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Jewelry Artist

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Linda Whiting



Fire Mountain Gems and Beads' Jewelry-Making Contest 2011 featuring Seed Beads, Glass or Acrylic
Finalist
Meet the Designer-Artist


Linda Whiting has been selling her hand-painted designs for over 30 years in Idaho, Oregon and California. She is mostly a self-taught acrylic artist with a "can-do" attitude and the ability to develop designs and products that are functional as well as appealing to her customers.

Whiting owns and operates Designs by Linda Art Studio and Gift Shop near Burns, Oregon. The business is located in a charming ranch house on the family's commercial hay and cattle ranch. The shop is the only one of its kind in the vast expanses of Harney County and also features works by other local artisans. Whiting also writes two art-related columns each month for two different local publications. Recently, one of Whiting's original designs was licensed through Courage Card Company.

In 2009, Whiting partnered with Native American artist, Beth Bigelow to create hand-painted peyote stitch pendants. Whiting paints designs on stone cabochons that Bigelow frames with peyote stitch. The pendants are either hung from Native American style necklaces or made into brooches. Several of these unique necklaces can be seen on their new web site, www.harneycountysisterinarts.com, along with other hand-painted and beaded works by both artists.

June 2010, Whiting taught herself a few seed beading stitches so she could incorporate beading with her hand-painted art work. By August, Whiting started work on the project she later entered in Fire Mountain Gems and Beads' seed bead contest in the home décor category. Whiting chose the theme, Jackmanii Clematis and Hummingbird, after looking through some photos of her flower gardens. One favorite photo was of an old juniper snag that has a Jackmanii Clemantis climbing on it. Whiting can see the snag from her kitchen window and enjoys watching hummingbirds buzz around the clematis blooms, especially when the water sprinkler is turned on.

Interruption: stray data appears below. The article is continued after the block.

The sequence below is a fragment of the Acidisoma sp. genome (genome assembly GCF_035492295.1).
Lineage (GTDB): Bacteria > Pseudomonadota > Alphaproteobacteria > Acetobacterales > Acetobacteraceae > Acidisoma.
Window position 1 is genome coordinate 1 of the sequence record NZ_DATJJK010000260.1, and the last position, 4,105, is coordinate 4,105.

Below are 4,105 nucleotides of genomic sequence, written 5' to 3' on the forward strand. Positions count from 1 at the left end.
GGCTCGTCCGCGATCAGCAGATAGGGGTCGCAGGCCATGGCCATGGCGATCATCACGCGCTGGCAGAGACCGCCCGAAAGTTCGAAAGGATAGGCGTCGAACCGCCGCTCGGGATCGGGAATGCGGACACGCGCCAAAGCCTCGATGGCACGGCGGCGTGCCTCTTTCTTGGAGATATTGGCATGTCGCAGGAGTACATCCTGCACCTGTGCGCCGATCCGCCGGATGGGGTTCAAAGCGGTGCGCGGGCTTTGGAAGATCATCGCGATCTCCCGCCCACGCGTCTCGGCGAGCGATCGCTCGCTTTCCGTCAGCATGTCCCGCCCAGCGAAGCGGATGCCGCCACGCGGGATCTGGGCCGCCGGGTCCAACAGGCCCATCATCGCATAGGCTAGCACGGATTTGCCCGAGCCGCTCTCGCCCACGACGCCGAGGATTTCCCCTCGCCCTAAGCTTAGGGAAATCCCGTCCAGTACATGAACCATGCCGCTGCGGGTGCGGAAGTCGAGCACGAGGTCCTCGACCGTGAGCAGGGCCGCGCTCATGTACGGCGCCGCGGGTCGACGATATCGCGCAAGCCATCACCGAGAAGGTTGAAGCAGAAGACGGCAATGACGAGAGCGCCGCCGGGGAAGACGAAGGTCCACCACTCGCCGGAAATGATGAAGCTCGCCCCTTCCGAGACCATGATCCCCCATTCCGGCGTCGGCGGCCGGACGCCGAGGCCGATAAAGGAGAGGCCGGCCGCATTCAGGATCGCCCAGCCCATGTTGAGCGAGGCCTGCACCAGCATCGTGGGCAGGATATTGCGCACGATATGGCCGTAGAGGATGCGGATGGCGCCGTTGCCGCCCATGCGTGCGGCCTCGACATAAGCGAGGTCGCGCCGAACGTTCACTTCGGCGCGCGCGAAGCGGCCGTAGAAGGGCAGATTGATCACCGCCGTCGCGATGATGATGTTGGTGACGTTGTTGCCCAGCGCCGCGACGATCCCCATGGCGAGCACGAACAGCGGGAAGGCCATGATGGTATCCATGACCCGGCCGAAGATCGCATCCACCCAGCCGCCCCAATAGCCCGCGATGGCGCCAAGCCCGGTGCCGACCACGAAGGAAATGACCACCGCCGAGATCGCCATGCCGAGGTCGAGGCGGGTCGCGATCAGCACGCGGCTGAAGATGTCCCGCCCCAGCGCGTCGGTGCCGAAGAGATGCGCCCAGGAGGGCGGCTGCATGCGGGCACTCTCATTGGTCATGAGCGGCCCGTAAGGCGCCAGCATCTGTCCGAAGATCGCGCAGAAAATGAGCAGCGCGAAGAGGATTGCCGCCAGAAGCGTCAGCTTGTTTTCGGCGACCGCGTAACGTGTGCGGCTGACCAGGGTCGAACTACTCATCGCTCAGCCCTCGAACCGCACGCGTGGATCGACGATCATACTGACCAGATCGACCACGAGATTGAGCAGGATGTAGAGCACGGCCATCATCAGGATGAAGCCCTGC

Fortunately, Whiting had a handmade local juniper box on hand just waiting to be enhanced. After working out her design on paper she painted the hummingbird on canvas and adhered it to the center of the box. She then cut out the border shape to go around the painting from stiffened felt. After painting the felt to match her hummingbird painting and beading a border all around, she was ready to concentrate on the clematis blooms and leaves. Once all the blooms and leaves were completed she stitched them to the felt in a pleasing manner then stitched vines, buds and crystal "rain drops". The border was now complete and glued to the box.

Since the completion of the box, Whiting has finished many more beading projects including: cuff bracelets, off loom and peyote stitch bracelets, earrings, brooches and of course, several more boxes of varying sizes. Beading is quickly becoming one of Whiting's most favorite art mediums.



What inspired you to donate your bead(s) to Circle of Hope?


My late Aunt Pat was the inspiration behind the bead I made for the Circle of Hope project. Several years ago my aunt developed breast cancer which ultimately ended her life a few years later. Aunt Pat was always supportive of whatever I did and I always knew she loved me. I still remember her laugh, her hugs, and big juicy kisses. She was very close to my mother and would call her almost every day. I have several friends that are survivors of breast cancer so they were in my thoughts also when I made the bead. Thanks to Fire Mountain Gems and Beads for their support towards the battle against breast cancer.

All products sold by Fire Mountain Gems and Beads® are not intended for use by children 14 years of age and under.

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